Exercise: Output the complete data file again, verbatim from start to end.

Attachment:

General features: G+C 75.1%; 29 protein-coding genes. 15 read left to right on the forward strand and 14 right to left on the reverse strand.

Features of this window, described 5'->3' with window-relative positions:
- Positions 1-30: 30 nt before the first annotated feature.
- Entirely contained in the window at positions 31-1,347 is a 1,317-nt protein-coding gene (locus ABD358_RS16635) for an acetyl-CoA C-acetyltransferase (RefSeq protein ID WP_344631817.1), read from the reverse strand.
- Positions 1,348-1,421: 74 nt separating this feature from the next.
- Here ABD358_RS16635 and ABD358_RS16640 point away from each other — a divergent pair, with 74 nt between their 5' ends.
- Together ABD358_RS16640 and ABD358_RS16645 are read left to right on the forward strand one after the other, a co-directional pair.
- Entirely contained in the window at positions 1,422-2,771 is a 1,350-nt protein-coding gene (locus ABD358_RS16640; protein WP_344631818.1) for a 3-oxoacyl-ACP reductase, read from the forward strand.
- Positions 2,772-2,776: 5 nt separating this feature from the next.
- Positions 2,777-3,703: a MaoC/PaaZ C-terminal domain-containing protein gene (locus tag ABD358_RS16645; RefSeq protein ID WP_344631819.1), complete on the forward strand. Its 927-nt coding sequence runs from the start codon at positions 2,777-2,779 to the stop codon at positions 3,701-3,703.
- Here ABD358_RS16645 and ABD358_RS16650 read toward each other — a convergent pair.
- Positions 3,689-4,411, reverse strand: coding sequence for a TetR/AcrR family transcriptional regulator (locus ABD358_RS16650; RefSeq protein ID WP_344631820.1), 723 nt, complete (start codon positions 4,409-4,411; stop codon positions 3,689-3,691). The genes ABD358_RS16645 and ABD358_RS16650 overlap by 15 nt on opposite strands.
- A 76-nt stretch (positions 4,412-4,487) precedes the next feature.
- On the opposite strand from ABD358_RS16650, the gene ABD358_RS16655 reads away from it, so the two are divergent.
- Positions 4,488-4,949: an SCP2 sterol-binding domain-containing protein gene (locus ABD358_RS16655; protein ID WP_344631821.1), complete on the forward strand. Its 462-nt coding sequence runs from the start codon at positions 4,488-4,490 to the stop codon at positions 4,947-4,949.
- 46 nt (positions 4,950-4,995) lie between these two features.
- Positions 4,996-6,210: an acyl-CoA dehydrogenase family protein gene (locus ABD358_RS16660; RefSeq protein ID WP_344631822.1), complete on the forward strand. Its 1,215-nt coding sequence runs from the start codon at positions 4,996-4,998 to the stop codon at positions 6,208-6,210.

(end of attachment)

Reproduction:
General features: G+C 75.1%; 29 protein-coding genes. 15 read left to right on the forward strand and 14 right to left on the reverse strand.

Features of this window, described 5'->3' with window-relative positions:
- Positions 1-30: 30 nt before the first annotated feature.
- Entirely contained in the window at positions 31-1,347 is a 1,317-nt protein-coding gene (locus ABD358_RS16635) for an acetyl-CoA C-acetyltransferase (RefSeq protein ID WP_344631817.1), read from the reverse strand.
- Positions 1,348-1,421: 74 nt separating this feature from the next.
- Here ABD358_RS16635 and ABD358_RS16640 point away from each other — a divergent pair, with 74 nt between their 5' ends.
- Together ABD358_RS16640 and ABD358_RS16645 are read left to right on the forward strand one after the other, a co-directional pair.
- Entirely contained in the window at positions 1,422-2,771 is a 1,350-nt protein-coding gene (locus ABD358_RS16640; protein WP_344631818.1) for a 3-oxoacyl-ACP reductase, read from the forward strand.
- Positions 2,772-2,776: 5 nt separating this feature from the next.
- Positions 2,777-3,703: a MaoC/PaaZ C-terminal domain-containing protein gene (locus tag ABD358_RS16645; RefSeq protein ID WP_344631819.1), complete on the forward strand. Its 927-nt coding sequence runs from the start codon at positions 2,777-2,779 to the stop codon at positions 3,701-3,703.
- Here ABD358_RS16645 and ABD358_RS16650 read toward each other — a convergent pair.
- Positions 3,689-4,411, reverse strand: coding sequence for a TetR/AcrR family transcriptional regulator (locus ABD358_RS16650; RefSeq protein ID WP_344631820.1), 723 nt, complete (start codon positions 4,409-4,411; stop codon positions 3,689-3,691). The genes ABD358_RS16645 and ABD358_RS16650 overlap by 15 nt on opposite strands.
- A 76-nt stretch (positions 4,412-4,487) precedes the next feature.
- On the opposite strand from ABD358_RS16650, the gene ABD358_RS16655 reads away from it, so the two are divergent.
- Positions 4,488-4,949: an SCP2 sterol-binding domain-containing protein gene (locus ABD358_RS16655; protein ID WP_344631821.1), complete on the forward strand. Its 462-nt coding sequence runs from the start codon at positions 4,488-4,490 to the stop codon at positions 4,947-4,949.
- 46 nt (positions 4,950-4,995) lie between these two features.
- Positions 4,996-6,210: an acyl-CoA dehydrogenase family protein gene (locus ABD358_RS16660; RefSeq protein ID WP_344631822.1), complete on the forward strand. Its 1,215-nt coding sequence runs from the start codon at positions 4,996-4,998 to the stop codon at positions 6,208-6,210.